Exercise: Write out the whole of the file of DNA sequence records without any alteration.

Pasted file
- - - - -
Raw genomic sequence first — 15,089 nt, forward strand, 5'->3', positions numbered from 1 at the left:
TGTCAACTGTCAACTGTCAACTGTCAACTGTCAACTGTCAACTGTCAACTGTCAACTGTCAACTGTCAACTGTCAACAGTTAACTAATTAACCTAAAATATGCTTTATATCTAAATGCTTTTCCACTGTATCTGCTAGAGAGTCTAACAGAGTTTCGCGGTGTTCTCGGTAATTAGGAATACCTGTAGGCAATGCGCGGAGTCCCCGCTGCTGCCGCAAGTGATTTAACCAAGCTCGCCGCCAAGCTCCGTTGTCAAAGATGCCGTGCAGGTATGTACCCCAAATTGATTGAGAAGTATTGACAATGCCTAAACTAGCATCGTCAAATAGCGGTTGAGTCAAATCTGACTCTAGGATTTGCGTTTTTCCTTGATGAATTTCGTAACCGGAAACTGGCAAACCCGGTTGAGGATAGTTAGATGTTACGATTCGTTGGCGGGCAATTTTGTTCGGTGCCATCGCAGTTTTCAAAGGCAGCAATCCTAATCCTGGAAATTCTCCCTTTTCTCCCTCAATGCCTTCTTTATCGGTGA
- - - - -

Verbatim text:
Raw genomic sequence first — 15,089 nt, forward strand, 5'->3', positions numbered from 1 at the left:
TGTCAACTGTCAACTGTCAACTGTCAACTGTCAACTGTCAACTGTCAACTGTCAACTGTCAACTGTCAACTGTCAACAGTTAACTAATTAACCTAAAATATGCTTTATATCTAAATGCTTTTCCACTGTATCTGCTAGAGAGTCTAACAGAGTTTCGCGGTGTTCTCGGTAATTAGGAATACCTGTAGGCAATGCGCGGAGTCCCCGCTGCTGCCGCAAGTGATTTAACCAAGCTCGCCGCCAAGCTCCGTTGTCAAAGATGCCGTGCAGGTATGTACCCCAAATTGATTGAGAAGTATTGACAATGCCTAAACTAGCATCGTCAAATAGCGGTTGAGTCAAATCTGACTCTAGGATTTGCGTTTTTCCTTGATGAATTTCGTAACCGGAAACTGGCAAACCCGGTTGAGGATAGTTAGATGTTACGATTCGTTGGCGGGCAATTTTGTTCGGTGCCATCGCAGTTTTCAAAGGCAGCAATCCTAATCCTGGAAATTCTCCCTTTTCTCCCTCAATGCCTTCTTTATCGGTGA